By Lyle Fitzsimmons
His accomplishments precede him long before he reaches the ring.
• Consensus world heavyweight champion.
• Thirteen successful title defenses.
• Seven defenses against current or former world champions.
• Unbeaten for more than nine years.
• A KO winner in 50 of 62 career fights.
And even at a freshly-minted age 37, he shows no signs of slowing down.
Yet somehow, Ukrainian strongman and reigning IBF/IBO/WBA/WBO champion Wladimir Klitschko remains one of the sport’s most consistently underappreciated commodities.
The 6-foot-6 slugger, last active in November, will return to action on Saturday night in Mannheim, Germany when he faces German-based Italian challenger Francesco Pianeta – the No. 13 non-belted heavyweight in the world, according to the IBO’s Top 100 computerized rankings.
The fight is getting a large dose of apathy from the mainstream boxing press, which finds itself preoccupied with the latest belligerent missives from Floyd Mayweather Jr. and the insistent claims from Robert Guerrero – who’s spent the last year goading his way into the spotlight – that he’s actually the civilized and gentlemanly alternative to “Money’s” longstanding theatrics.
Much of that can inattention can be laid at the feet of Pianeta, a heretofore anonymous 28-year-old who’s ranked no higher than seventh by any of the most significant organizations and whose highest-ranked opponent was a 47-year-old version of ex-WBC champ Oliver McCall.
Not exactly the stuff heavyweight superfights are made of.
In fact, the biggest buzz surrounding Klitschko heading into fight week had zero to do with Pianeta, and everything to do with the $23.3 million purse bid forked over by Russian-based promoter Vladimir Hryunov for a subsequent date with former Olympic gold medalist Alexander Povetkin in the summer.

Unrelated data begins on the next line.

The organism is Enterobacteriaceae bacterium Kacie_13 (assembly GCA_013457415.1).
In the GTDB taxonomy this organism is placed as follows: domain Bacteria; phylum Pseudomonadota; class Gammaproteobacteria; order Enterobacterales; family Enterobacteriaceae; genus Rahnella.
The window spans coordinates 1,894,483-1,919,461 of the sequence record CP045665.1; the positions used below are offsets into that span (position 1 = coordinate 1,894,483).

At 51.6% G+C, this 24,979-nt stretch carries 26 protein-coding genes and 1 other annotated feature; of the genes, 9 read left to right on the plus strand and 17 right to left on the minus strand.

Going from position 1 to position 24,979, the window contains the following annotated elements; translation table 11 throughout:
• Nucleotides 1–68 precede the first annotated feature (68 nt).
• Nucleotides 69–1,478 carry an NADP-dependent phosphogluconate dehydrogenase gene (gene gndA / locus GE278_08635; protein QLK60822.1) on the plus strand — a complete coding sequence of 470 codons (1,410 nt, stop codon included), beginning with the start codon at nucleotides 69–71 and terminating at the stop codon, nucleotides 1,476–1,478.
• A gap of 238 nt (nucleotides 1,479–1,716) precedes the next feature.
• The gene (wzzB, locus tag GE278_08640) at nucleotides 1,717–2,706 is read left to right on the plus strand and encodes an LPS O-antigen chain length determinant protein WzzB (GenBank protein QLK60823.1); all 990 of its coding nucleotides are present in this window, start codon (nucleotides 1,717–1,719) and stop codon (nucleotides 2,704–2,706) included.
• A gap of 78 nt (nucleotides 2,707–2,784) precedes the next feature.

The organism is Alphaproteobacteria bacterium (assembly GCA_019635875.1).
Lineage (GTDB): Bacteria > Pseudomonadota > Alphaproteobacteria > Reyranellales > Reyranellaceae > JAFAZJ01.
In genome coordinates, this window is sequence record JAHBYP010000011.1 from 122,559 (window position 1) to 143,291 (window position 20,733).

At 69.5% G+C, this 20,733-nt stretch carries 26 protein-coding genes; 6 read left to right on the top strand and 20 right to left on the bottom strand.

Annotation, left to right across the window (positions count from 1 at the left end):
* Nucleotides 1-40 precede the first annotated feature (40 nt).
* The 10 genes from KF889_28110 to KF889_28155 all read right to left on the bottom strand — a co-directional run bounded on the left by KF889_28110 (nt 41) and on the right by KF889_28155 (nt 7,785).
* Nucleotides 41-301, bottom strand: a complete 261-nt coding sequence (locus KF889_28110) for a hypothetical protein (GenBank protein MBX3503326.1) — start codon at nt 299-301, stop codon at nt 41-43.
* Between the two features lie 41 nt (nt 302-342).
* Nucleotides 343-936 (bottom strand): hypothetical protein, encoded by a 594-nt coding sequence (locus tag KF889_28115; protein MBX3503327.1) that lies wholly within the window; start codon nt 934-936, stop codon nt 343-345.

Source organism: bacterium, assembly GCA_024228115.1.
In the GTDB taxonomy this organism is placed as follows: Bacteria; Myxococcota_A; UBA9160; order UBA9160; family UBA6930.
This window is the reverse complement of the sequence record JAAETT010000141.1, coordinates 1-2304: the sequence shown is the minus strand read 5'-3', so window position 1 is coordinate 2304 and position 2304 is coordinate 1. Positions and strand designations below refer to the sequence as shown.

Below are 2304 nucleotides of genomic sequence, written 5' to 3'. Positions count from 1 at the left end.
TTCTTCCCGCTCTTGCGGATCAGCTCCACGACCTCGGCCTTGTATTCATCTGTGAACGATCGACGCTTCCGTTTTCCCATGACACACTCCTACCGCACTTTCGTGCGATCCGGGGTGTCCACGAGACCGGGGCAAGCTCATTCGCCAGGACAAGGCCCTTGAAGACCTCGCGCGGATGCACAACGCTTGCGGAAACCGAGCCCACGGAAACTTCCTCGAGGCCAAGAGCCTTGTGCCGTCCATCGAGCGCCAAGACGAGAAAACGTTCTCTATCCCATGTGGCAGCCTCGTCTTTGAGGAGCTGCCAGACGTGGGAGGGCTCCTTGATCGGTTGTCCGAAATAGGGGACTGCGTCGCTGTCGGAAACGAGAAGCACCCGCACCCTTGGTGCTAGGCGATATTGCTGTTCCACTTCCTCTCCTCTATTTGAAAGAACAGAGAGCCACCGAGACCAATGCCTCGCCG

With 75 percent of that largesse earmarked for his wallet, it’s hard to imagine Klitschko letting Pianeta play a role that stretches far beyond crash test dummy.
Assuming the stand-in is indeed dispatched, Klitschko will continue his quest for history.
A 14th straight title defense would keep him in elite company in the division’s all-time annals, alongside only Joe Louis, Muhammad Ali and Larry Holmes in the modern era.
Louis was undisputed world heavyweight champion from 1937-1948 and defended a remarkable 25 times, winning all but three by stoppage.
Ali defended his consensus crown 10 straight times, including five KOs, between winning it from George Foreman in 1974 and losing it to Leon Spinks four years later.
Holmes won the vacant WBC version of the title against Ken Norton in 1978 and risked it 17 straight times before giving it up in 1983 to wear the newly-founded IBF’s belt. He defended that title three more times before finally losing to Michael Spinks in 1985.
Fifteen of Holmes’s 20 defenses ended inside the distance.
Klitschko’s automaton-like compilation of numbers – albeit without a single career-defining foe – warrants inclusion in the same general breath as Ali and Holmes as the fifth-best among the 15 heavyweights who’ve claimed consensus recognition since Ali first emerged as champion in 1964.
To these eyes, only Ali, Holmes, Riddick Bowe and most recent undisputed champion Lennox Lewis are clearly ahead of him in the last 49 years, which, by definition, puts him ahead of more-celebrated notables like Evander Holyfield, Mike Tyson, Joe Frazier and Foreman.
Why? Because he’s a big man who can box and punch and can’t help but climb the charts with each successively more dominant performance. He’s cleaned out the top 10 and all but unified the division in the family name, which is a significant accomplishment in a splintered era.
IBO President Ed Levine is solidly in Klitschko’s corner in terms of historic comparisons.
“I think it’s clear that Wladimir has accomplished more than most men who’ve ever reached the championship level,” he said. “His level of dominance since becoming champion rivals anyone’s, and I think people will only develop a true appreciation for him after he’s no longer active.”